It is the night of the Golden Globes Awards, 2006. The winner for the Best Actress in a Television Drama is announced. The award goes to Geena Davis for playing the President of the U.S. of A. in Commander in Chief. Davis stands up from her table. Glowing with understated pleasure, she hugs her entourage. She sashays majestically towards the stage wearing something red and gorgeous. Accepting the award with quiet grace, she then turns to her audience. With measured dignity she delivers her words: “As I stepped onto the red carpet tonight, a little girl tugged at my dress. She looked up at me and said ‘Because of you, I want to be president someday.’” As one, the audience emits a soulful “Awww!” Geena waits for a heartbeat. Then, without changing her tone, she says: “Well, that didn’t actually happen.” The audience’s emotions do an about-turn, somewhat stunned. Petulantly she adds: “But it could have!” Within three seconds she has wrapped the audience around her red-tipped fingers, making them, by turns, sympathetic, confused and wild with laughter. What a good way to celebrate your fiftieth birthday Geena, I thought!
Luckily Geena Davis hasn’t read about the decline of the female species after a certain age. Fortunately for her she doesn’t read the men’s magazines popular in our country. She might believe that women after the age of thirty-five are useless and should not be taken seriously. But perhaps I am maligning the editors of these prepubescent publications. Perhaps they have studied earnestly history of literature. Perhaps they have decided to take a leaf from the British critic, J.W. Croker. After all, he - in 1815 - denounced the work of a previously beloved author of the realm as the work of a ‘shriveled hag.’ The reason? “Novel and novelist alike have grown too old to delight discriminating male readers,” Croker squawked. “The vivacity, the bloom, the elegance, ‘the purple light of love’ are vanished,” he whined. Women should not write after they turn thirty, Coker implied. He must have been delighted to have Lord Merton on his side who believed that, not only should women not write after thirty; women should not live after thirty. These two crusties said – as they approached their eightieth years, “If a woman had anything of significance to say which was not ‘modest, delicate, wispy and delightful,’ they were past their best as writers and as women.”*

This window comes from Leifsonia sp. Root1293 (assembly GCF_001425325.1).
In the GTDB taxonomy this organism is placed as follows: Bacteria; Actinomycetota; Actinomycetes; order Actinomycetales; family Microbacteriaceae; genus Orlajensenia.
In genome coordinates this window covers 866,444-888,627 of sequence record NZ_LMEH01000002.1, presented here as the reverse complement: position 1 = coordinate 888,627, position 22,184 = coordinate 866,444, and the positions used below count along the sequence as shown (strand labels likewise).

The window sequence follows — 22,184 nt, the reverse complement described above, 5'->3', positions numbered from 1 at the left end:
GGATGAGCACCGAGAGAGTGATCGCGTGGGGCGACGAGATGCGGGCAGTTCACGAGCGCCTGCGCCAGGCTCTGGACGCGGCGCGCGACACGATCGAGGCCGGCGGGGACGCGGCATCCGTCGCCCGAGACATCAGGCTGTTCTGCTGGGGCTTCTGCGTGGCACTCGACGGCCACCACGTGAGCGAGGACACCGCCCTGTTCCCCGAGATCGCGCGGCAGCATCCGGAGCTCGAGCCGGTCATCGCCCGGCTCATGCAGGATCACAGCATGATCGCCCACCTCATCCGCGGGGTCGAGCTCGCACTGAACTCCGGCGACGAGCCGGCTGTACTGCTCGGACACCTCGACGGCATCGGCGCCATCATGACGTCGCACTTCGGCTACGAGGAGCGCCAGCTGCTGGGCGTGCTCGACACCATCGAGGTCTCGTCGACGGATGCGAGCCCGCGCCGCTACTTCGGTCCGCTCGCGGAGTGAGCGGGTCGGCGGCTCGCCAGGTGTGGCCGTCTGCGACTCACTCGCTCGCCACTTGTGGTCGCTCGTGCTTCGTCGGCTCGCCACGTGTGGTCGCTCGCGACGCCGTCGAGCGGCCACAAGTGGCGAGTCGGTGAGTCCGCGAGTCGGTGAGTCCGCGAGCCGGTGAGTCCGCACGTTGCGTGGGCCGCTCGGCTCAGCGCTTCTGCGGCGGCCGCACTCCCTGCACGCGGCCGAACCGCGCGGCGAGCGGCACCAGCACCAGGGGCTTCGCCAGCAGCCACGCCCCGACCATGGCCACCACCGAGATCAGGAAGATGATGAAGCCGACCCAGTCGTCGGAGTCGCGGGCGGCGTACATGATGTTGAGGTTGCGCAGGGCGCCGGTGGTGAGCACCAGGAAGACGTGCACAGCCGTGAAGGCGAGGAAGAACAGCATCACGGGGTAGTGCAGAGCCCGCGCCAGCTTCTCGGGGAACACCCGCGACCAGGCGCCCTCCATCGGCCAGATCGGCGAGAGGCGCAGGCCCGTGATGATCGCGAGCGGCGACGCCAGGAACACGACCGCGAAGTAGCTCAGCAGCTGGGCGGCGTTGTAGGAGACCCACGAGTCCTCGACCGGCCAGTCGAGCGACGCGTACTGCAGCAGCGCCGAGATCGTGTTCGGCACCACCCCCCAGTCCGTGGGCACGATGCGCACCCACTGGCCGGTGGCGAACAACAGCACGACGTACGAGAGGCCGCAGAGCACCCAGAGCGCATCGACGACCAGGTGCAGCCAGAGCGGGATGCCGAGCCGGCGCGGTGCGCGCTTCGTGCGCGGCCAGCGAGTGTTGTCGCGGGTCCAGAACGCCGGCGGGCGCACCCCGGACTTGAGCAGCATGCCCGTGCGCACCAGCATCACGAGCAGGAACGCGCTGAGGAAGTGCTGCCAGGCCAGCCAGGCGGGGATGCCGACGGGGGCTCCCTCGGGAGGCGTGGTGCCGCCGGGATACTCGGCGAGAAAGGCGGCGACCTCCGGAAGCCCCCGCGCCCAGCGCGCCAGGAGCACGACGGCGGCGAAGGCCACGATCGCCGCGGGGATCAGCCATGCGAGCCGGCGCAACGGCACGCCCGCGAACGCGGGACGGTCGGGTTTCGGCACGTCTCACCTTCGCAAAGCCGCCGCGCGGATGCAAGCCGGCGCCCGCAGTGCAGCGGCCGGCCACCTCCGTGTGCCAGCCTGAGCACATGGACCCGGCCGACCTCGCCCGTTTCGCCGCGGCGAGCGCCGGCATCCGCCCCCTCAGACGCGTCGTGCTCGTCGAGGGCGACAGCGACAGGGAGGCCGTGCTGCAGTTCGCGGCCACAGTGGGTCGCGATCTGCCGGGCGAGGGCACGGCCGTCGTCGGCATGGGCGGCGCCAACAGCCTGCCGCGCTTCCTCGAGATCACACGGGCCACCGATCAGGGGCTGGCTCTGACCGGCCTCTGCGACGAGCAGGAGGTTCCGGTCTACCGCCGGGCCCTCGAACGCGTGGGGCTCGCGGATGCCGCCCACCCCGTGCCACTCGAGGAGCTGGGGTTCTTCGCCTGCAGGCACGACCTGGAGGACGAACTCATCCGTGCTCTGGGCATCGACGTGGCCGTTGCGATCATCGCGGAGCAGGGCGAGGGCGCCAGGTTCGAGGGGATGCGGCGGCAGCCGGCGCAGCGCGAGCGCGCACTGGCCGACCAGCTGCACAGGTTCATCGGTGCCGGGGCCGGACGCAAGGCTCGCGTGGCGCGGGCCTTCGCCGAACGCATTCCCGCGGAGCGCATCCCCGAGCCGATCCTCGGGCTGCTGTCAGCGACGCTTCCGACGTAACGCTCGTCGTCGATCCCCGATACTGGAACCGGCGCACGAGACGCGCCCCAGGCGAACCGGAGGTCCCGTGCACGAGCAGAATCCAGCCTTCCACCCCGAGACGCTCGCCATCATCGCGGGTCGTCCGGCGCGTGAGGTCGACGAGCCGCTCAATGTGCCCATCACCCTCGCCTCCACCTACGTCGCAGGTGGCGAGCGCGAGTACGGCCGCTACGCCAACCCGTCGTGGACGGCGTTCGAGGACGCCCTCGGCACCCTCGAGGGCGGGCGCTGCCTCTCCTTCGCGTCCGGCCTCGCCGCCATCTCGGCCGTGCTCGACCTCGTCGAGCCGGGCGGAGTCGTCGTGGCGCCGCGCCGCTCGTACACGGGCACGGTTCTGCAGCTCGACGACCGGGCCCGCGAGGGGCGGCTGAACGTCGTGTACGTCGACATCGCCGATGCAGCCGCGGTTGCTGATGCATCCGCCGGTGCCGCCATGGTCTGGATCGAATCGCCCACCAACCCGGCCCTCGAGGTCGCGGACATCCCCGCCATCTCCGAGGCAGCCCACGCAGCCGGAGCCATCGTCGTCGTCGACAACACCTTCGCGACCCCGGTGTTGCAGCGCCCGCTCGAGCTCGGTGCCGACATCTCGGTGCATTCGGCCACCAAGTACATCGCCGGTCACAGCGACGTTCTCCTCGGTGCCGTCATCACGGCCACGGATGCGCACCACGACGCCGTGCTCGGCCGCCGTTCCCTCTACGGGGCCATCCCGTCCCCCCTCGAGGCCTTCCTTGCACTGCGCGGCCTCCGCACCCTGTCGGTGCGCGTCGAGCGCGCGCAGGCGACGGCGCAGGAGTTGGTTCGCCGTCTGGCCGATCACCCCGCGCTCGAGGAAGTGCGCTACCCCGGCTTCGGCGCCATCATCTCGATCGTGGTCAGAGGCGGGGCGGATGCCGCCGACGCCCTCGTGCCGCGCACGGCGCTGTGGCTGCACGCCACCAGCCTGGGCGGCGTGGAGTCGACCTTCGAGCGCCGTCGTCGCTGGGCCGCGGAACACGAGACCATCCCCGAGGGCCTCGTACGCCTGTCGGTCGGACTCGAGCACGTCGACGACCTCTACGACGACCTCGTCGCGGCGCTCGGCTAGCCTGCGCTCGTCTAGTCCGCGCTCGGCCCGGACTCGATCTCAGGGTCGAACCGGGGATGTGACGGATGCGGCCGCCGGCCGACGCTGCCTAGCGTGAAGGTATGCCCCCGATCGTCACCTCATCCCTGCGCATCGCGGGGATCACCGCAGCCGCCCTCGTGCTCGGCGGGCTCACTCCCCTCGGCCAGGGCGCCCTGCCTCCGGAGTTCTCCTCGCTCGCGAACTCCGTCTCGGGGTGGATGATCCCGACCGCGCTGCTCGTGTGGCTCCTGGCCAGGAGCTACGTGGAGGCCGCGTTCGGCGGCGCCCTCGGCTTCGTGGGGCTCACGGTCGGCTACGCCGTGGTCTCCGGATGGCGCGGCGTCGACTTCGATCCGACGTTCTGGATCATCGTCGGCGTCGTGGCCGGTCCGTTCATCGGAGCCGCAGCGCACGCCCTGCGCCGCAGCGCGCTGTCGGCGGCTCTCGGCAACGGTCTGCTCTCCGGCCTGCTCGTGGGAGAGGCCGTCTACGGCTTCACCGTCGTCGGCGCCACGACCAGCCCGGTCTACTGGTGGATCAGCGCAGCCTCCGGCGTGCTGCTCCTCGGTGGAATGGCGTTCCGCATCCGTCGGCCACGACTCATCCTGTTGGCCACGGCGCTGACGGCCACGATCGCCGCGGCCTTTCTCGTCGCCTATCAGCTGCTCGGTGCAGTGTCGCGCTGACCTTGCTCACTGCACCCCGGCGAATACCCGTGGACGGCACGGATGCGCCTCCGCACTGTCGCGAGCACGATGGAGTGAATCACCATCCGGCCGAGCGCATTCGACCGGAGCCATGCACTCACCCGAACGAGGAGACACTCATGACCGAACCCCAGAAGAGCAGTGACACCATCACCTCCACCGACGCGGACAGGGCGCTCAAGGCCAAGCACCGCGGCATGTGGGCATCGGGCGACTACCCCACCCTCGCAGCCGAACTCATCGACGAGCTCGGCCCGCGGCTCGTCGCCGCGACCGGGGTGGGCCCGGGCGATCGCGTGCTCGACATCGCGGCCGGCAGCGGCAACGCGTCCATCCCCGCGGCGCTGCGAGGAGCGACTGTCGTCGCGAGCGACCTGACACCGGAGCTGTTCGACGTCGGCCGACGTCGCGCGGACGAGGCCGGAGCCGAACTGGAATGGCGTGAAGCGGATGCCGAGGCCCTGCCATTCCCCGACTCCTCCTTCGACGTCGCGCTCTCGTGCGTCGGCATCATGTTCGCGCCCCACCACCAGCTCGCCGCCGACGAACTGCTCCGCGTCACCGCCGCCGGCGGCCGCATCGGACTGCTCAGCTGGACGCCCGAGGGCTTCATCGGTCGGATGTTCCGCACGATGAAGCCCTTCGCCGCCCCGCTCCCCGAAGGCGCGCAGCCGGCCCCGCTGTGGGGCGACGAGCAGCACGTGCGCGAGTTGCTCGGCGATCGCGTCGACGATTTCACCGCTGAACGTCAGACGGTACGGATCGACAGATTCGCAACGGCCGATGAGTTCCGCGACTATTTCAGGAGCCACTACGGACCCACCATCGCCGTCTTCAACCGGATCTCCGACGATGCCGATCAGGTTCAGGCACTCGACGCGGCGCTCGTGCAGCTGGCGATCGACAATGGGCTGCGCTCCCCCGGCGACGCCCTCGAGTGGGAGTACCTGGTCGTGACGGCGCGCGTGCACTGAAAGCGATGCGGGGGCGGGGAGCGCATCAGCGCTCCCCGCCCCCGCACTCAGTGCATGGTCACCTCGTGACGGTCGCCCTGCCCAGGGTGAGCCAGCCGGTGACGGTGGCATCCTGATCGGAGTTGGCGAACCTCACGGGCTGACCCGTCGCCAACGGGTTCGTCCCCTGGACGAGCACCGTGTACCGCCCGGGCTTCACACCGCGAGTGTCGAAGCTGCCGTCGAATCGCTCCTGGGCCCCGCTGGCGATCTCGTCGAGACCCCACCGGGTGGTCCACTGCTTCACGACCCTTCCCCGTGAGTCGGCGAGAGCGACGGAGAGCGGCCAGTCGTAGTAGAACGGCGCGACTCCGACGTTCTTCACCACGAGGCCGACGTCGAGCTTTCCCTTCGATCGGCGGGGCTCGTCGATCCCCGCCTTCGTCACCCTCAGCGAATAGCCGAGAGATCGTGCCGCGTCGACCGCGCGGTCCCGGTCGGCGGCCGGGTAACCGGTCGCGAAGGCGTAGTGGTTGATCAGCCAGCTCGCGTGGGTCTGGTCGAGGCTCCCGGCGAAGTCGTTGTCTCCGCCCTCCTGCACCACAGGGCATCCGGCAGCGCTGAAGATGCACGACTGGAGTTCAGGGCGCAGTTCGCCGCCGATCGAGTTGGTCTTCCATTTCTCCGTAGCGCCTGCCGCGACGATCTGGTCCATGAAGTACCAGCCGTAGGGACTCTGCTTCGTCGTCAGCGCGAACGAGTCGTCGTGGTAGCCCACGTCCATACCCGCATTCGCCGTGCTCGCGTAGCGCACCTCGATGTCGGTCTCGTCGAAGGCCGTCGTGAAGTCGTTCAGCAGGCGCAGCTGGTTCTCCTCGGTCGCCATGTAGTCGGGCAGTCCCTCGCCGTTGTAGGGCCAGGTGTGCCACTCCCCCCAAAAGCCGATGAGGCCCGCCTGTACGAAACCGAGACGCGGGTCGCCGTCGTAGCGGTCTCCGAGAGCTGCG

What a relief Geena didn’t study history of literature. Just think, she might have put herself out to pasture straight after her seminal role as Thelma in the 1991 classic Thelma and Louise. But how brave of her to fight on, even though her waist isn’t as slim now as that of her 1991 incarnation. I don’t know how she manages it. It’s unbelievable. She is witty and charming and – Gosh Darn It – pretty damn sexy in her ancient state. I wonder what this means. Is it possible that women past thirty might be able to knock an audience dead with the power of their being? Is it possible that women after the age of thirty don’t have to be euthanased. I’m not too sure. Perhaps we should consult Oprah. After all, she is only… Oh no! Not another one that has slipped through the cracks! Oh dear. I wonder if the men’s magazines have advice pages for questions like these. Or perhaps they, like internet dating sites, don’t take mail from women over thirty. Damn! Looks like I’m on my own with this one. Just me. And Geena.
* Celia Johnson, Jane Austen.